Healing Thoughts


After weeks of seeing the changes in Ozzie, I feel like I can safely say we have turned the corner.

That is not to say that we won’t continue to have harder days mixed in with the better days, but we are no longer drowning.

I remember this moment with Tyler. When you suddenly resurface after months of fighting to get your nose above water, and your breathe deeply again.

You look around and realize you have finally settled into your new “normal.”

Life is good.

It was a long road getting to this point and I give much of the credit to our God-sent therapist who has worked miracles in our life for the last couple months.

For the last few weeks our therapy sessions have been spent reading a book together:

A Safe Place for Caleb by Kathleen and Paul Chara.

It is an amazing book that I highly recommend if you are raising a child who has experienced trauma or has a diagnoses of Reactive Attachment Disorder.

The book is written through the eyes of a boy with RAD telling his story of healing. Ozzie has connected well with the story and although I see him emotionally struggling as we talk about hard things, he continues to push forward, longing for that same healing himself.

As we read about Caleb’s journey toward healing Ozzie said, “I don’t want to hurt anymore.”

Our first homework assignment after beginning the book, was to make a list of healing thoughts.

Tina talked about the hurting behaviors Caleb does, behaviors typical of a child with attachment issues. She then asked Ozzie if he does any of those behaviors.

She then went on the explain that hurting behaviors come from hurting thoughts. Thoughts like:

“No one will ever love me.”

“I will always be a bad boy.”

“The abuse was my fault.”

“I am unloveable.”

My heart broke as Ozzie listed the hurting thoughts that he struggles with.

She then explained to us that to change hurting behaviors into healing behaviors we must first change our hurting thoughts into healing thoughts.

In essence…

addressing the outside behaviors that are manifested without addressing the inside hurts that lead to those behaviors is like sewing up an open wound without cleaning out the infection within.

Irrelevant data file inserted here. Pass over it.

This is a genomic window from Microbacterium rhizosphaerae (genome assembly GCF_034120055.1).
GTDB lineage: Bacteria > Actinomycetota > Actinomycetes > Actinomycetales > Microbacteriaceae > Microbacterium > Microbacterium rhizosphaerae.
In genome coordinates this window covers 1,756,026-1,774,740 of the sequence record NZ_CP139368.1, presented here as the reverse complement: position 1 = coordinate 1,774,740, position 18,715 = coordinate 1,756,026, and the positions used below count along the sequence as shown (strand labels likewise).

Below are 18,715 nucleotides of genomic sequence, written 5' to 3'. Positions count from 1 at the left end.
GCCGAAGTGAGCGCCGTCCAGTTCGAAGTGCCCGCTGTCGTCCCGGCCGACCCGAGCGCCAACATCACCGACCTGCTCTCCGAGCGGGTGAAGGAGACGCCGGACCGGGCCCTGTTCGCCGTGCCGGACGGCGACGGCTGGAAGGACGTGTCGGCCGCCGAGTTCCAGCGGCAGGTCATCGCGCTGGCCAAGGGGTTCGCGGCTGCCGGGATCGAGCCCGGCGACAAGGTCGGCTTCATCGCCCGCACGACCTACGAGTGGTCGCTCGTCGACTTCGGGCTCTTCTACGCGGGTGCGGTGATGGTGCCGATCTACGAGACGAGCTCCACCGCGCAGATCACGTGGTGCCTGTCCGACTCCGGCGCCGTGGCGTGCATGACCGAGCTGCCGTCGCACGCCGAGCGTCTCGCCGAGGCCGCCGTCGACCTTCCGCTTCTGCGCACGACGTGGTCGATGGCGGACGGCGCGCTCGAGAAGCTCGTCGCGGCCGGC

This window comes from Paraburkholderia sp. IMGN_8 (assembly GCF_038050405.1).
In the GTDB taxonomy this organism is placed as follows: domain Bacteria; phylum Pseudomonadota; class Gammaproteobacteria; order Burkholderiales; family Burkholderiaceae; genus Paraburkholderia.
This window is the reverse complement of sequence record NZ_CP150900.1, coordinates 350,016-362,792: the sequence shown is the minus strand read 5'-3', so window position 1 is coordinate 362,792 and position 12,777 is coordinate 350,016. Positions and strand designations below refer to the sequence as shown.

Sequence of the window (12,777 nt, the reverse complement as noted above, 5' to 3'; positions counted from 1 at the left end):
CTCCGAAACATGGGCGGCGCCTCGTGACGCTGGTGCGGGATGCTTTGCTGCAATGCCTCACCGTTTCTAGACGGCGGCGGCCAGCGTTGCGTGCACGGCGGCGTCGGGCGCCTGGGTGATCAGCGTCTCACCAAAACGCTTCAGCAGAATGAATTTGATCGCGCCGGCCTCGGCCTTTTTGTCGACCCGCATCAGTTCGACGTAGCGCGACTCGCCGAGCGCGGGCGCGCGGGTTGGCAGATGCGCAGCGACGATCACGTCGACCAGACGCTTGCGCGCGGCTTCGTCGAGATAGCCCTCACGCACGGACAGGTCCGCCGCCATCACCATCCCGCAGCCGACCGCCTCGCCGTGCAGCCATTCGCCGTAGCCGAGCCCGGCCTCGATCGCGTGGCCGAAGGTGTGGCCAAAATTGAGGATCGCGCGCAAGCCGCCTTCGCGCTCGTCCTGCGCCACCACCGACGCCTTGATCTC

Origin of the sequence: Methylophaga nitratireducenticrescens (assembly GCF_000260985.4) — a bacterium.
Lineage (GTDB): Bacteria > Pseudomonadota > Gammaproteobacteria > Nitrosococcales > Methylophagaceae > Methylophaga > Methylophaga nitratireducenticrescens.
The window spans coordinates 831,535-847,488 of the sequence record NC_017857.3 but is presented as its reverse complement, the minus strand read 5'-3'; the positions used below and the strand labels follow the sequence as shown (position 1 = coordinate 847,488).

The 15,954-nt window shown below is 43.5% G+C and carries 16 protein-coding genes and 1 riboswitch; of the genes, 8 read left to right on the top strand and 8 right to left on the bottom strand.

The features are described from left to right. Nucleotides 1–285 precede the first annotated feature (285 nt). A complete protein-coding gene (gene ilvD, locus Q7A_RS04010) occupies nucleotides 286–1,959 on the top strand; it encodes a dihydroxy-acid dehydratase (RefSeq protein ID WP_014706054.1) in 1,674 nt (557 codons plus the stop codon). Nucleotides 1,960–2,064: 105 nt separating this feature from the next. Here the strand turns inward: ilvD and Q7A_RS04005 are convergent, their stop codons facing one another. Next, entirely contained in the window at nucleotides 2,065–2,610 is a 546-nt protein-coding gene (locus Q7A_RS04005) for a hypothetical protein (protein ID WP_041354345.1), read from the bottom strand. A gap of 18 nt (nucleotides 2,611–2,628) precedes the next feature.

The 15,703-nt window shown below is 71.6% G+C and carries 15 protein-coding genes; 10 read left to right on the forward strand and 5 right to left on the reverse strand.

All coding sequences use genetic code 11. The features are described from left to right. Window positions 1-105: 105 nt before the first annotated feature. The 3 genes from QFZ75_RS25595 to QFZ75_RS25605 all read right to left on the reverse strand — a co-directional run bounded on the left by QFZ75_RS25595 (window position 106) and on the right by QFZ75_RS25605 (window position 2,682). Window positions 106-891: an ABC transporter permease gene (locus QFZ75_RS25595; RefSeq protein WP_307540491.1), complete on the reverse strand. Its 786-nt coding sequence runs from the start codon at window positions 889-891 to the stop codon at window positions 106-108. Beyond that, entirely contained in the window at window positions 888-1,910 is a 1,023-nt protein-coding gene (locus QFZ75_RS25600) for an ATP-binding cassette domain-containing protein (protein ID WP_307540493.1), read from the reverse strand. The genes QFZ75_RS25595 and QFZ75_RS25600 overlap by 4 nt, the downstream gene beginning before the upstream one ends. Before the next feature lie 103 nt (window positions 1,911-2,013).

Although it will result in a temporary fix, there is no real healing happening and the infection will eventually bring about much greater pain.

The wounds must heal from the inside out.

So this week we began the process of replacing those hurting thoughts that have been his “truth” for so long with healing thoughts that are the truth.

Ozzie created his list of healing thoughts…

those things he wishes someone had said to his 5-year-old self in the midst of those abusive years.

IMG_2242 (2)We have posted his healing thoughts next to the bathroom mirror where he stands twice a day, looks himself in the eye, and speaks these truths:

I am a good kid!

I am lovable.

I have a choice to do right.

I have a choice to be nice.

I can love people.

I can heal each day.

I can care for other people.

It is not my fault I had to move away.

I am loved!

I think we all have hurting thoughts that lead to hurting actions. Perhaps not to the same degree as Ozzie, but we all have lies that we embrace as our “truth” and whisper to ourselves daily.

What hurting thoughts consume your day? Perhaps we could all benefit from this exercise.

What healing truths does the young child within you need to hear?

Take a moment today to speak the truth.


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